About the East

Faune Terrestre Oiseau La Vierge
(Image: IRT/Emmanuel Virin)

Thanks to an abundance of rainfall, the east coast of Réunion is typically tropical, with luxuriant plant growth and towns flanked by fields of sugar cane and vanilla.

Thick forests offer a variety of trails for hikers and birdwatchers, while fast-flowing rivers, many with waterfalls, lend themselves to kayaking and canoeing. Pony-trekking or quad biking are just two of the options to be explored along the Mât River and there is plenty of scope for those who enjoy fishing.

Unlike the white beaches of the west, black volcanic sand and rugged terrain define the island’s eastern coastline, which is not conducive to any form of water-based activity.

The strong cultural influence of the east is reflected in its architecture. Visit the Hindu temple in Saint-Benoît, the Church of Sainte-Anne and the Temple of the Colossus in Saint-André to experience some of the religions followed on the island.

Top attractions

Take a hike to witness something rare in the form of the
530 000-year-old Piton de la Fournaise, one of the world’s most active volcanos, in Saint-Pierre. At 2 632m above sea level, this volcano is under constant observation as it regularly produces significant lava flows.

Grand Étang and the waterfalls of Bras d’Annette also make a good hiking destination. Grand Étang is a beautiful volcanic lake, surrounded by mountains and vegetation, that attracts myriad bird species, in particular the Maillard harrier, a bird of prey.

The Rivière des Roches near Bras-Panon is the locality for an exciting trekking-cum-kloofing adventure known as aquatic hiking. Kitted out in a wetsuit, life jacket and helmet, you will embark on an overland hike that will include white-water feats such as jumping, swimming and sliding into the water along the course of the river. Certified guides conduct such outings.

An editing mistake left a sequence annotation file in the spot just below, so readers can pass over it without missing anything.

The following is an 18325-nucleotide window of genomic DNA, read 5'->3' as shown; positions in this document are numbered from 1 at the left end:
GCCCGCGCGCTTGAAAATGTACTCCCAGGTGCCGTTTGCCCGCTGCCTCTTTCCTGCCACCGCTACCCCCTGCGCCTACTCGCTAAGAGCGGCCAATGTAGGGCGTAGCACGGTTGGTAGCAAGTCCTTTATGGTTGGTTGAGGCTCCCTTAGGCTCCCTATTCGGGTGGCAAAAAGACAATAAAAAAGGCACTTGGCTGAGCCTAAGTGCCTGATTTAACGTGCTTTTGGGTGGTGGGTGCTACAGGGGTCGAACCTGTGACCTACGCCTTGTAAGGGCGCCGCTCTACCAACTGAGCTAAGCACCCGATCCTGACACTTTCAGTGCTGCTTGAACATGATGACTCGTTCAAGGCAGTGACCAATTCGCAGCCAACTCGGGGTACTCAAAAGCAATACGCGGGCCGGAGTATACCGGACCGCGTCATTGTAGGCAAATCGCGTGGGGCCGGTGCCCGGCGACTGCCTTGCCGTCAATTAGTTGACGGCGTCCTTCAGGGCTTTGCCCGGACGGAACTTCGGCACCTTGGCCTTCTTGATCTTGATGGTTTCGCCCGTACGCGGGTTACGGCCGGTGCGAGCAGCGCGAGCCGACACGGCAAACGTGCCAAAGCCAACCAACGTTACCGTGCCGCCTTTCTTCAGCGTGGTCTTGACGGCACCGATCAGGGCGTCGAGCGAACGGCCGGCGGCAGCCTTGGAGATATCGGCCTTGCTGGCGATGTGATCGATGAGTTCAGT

The Notre Dame des Laves (Our Lady of the Lava) Catholic church in Sainte-Rose is known for having survived the 1977 eruption of Piton de la Fournaise. Just a small stream of lava found its way inside the building, which is now believed to enjoy divine protection.

En route to Piton Sainte-Rose lies an idyllic picnic spot, the cove of waterfalls or Anse des Cascades. The beach is fringed by mountain peaks that guide the water towards the ocean, where small fishing boats are moored.

    Don’t miss

    • The local food. Make an effort to sample authentic dishes such as rougail, samosas, cari and massalé, influenced by Europe, Asia and Africa.
    • For extreme adventurers, the opportunity to explore a lava tube cannot be passed up. Some of these natural tunnels left by volcanic activity are located in Sainte-Rose. They only accessible if you are accompanied by an experienced tour guide.
    • A visit to the Bois-Rouge sugar refinery to watch the extraction process after the cane has been harvested.
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    Travel Information

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